Full access

George E. Boyhan, Julia W. Gaskin, Elizabeth L. Little, Esendugue G. Fonsah and Suzanne P. Stone

Certified organic production is challenging in the southeastern United States due to high weed, insect, and disease pressure. Maintaining and building soil organic carbon in midscale organic production systems can also be difficult due to the warm, moist conditions that promote decomposition. Focusing on cool-season cash crops paired with warm-season cover crops may help alleviate these production problems. This 3-year study (2011–13) evaluated two vegetable rotations of cool-season crops with cover crops for their productivity, disease management, and soil building potential in Watkinsville, GA. In the first rotation, cool-season cash crops included onion (Allium cepa), strawberry (Fragaria ×ananassa), and potato (Solanum tuberosum). These crops were rotated with green bean (Phaseolus vulgaris), oats/austrian winter pea (Avena sativa/Pisum sativum ssp. arvense), southernpea (Vigna unguiculata), and sunn hemp (Crotalaria juncea). In the second rotation, cool-season cash crops included onion, broccoli (Brassica oleracea Italica group), lettuce (Lactuca sativa), and carrot (Daucus carota ssp. sativus). These were rotated with millet (Urochloa ramosa), sunn hemp, egyptian wheat/iron clay pea (Sorghum sp./Vigna unguiculata), and sorghum × sudangrass (Sorghum bicolor × S. bicolor var. sudanese)/iron clay pea. Onion yields in both rotations were at least 80% of average yields in Georgia. Lettuce yields were at least double the average yields in Georgia and were comparable to national averages in the 2nd and 3rd years of the study. Strawberry yields in these rotations were lower than Georgia averages in all 3 years with a trend of lower yields over the course of the study. By contrast, potato, although lower than average yields in Georgia increased each year of the study. Broccoli yields in the first year were substantially lower than average Georgia yields, but were comparable to average yields in the 2nd year. Carrot remained less than half of average Georgia yields. Green bean were half of average Georgia yields in the 2nd year and were comparable to average yields in the 3rd year. As expected from what is observed in cool-season organic vegetable production in Georgia, disease pressure was low. Cover crops maintained soil organic carbon (C) with a small increase in active C; however, there was a net loss of potentially mineralizable nitrogen (PMN). Active C averaged across both rotations at the beginning of the study at 464 mg·kg−1 and averaged 572 mg·kg−1 at the end of the study. On the basis of this study, using cover crops can maintain soil carbon without the addition of carbon sources such as compost. Finally, longer term work needs to be done to assess soil management strategies.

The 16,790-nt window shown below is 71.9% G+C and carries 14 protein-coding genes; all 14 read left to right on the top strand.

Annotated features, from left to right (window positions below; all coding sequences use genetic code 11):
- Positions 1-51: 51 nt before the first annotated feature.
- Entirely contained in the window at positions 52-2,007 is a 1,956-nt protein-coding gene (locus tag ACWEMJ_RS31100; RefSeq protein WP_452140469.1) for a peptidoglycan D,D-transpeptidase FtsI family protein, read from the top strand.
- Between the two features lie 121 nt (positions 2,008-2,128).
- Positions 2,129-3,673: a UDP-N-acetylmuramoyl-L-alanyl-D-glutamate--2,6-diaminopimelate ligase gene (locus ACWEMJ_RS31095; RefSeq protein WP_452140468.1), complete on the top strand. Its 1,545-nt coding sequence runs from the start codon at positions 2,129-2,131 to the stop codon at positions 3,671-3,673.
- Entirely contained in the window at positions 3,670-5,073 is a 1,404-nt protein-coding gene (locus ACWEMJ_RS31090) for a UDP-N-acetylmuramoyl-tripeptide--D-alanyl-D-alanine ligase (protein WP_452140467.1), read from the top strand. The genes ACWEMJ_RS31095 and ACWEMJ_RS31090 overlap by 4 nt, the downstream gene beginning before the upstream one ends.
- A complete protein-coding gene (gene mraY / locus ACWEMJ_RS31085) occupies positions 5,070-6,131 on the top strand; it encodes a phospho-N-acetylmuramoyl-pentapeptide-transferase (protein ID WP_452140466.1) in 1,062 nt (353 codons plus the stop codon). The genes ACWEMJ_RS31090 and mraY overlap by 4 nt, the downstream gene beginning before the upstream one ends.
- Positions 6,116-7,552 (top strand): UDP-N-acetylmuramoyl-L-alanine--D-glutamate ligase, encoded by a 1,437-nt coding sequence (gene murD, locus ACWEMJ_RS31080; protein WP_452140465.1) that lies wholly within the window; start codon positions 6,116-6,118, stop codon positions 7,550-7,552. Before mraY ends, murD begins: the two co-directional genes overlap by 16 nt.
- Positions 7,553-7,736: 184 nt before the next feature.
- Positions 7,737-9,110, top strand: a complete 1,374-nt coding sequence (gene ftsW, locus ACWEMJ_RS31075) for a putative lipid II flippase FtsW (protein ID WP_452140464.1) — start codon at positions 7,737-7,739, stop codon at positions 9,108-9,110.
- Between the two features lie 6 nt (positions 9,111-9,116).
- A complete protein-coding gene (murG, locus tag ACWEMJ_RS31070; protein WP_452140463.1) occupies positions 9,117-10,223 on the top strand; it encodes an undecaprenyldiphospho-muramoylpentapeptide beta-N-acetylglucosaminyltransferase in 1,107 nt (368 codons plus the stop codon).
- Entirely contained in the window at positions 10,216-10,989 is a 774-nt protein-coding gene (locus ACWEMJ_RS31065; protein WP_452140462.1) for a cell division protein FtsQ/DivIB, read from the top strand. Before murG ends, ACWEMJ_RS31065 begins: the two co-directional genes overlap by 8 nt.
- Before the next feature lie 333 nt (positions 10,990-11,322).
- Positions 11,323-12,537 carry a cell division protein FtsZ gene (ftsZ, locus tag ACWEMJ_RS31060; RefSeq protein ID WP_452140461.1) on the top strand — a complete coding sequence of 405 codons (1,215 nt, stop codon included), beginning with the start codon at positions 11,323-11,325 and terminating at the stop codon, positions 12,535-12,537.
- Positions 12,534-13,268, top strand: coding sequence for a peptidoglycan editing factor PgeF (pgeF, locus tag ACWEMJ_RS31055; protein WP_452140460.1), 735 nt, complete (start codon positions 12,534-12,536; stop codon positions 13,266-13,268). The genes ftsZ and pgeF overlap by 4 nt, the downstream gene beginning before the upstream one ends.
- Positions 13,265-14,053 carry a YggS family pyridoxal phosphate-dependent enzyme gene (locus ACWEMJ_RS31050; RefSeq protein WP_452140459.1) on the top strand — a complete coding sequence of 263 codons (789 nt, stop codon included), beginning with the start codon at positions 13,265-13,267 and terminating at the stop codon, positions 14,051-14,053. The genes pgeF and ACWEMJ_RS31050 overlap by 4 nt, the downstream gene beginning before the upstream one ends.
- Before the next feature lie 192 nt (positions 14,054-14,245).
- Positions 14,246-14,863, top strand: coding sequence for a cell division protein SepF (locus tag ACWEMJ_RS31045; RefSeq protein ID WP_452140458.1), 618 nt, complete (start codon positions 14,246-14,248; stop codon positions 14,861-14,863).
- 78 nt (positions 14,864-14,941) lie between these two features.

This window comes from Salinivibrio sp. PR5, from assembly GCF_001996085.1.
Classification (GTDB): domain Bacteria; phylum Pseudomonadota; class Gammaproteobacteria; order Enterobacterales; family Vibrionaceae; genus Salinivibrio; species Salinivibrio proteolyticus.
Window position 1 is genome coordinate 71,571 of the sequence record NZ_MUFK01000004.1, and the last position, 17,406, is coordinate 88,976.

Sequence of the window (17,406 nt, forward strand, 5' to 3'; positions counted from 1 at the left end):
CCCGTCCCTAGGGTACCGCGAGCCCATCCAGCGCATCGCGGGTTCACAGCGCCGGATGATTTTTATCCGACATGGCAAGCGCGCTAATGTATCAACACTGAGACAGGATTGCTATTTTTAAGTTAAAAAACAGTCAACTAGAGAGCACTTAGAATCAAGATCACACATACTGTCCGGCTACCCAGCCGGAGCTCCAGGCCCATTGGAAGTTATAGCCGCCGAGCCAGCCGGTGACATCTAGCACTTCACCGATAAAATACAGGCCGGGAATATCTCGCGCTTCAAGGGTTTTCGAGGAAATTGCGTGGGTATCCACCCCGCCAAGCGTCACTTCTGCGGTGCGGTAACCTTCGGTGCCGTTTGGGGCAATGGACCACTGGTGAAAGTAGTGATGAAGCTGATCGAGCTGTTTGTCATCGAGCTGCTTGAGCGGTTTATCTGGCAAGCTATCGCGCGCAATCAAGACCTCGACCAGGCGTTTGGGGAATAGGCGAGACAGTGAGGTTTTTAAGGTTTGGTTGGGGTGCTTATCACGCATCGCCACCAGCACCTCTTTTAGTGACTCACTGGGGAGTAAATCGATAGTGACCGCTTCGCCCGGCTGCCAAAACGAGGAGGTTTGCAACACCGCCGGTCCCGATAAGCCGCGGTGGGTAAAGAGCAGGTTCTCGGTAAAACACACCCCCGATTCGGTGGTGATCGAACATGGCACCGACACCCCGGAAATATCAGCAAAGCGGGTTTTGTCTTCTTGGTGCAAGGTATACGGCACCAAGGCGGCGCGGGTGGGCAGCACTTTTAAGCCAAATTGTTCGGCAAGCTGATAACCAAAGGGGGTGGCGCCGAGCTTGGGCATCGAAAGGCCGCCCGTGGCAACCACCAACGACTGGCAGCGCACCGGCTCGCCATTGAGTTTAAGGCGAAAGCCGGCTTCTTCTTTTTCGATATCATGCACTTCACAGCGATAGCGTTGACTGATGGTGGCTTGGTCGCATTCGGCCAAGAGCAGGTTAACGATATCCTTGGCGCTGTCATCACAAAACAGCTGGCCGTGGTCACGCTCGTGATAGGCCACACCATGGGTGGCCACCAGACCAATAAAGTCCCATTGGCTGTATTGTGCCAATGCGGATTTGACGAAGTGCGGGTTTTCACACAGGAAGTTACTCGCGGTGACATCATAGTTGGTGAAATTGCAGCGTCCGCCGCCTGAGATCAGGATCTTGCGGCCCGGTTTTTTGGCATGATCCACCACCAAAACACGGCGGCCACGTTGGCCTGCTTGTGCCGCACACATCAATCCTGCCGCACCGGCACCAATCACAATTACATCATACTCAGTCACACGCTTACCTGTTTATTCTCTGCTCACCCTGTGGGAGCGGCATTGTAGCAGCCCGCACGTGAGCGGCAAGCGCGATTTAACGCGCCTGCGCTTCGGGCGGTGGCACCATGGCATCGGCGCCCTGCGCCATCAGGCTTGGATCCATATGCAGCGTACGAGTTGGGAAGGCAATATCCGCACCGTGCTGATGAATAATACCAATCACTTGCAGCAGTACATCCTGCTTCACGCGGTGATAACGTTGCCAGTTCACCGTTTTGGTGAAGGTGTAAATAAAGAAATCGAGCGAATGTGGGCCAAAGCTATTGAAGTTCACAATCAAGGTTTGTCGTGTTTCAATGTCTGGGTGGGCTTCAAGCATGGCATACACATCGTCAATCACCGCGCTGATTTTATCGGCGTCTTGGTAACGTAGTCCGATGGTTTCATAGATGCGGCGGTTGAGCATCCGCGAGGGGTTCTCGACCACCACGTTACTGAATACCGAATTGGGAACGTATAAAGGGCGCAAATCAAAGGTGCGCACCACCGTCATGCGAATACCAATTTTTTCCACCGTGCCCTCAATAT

Free access

George E. Boyhan, Gerard Krewer, Darbie M. Granberry, C. Randell Hill and William A. Mills

Free access

George E. Boyhan, Albert C. Purvis, William C. Hurst, Reid L. Torrance and J. Thad Paulk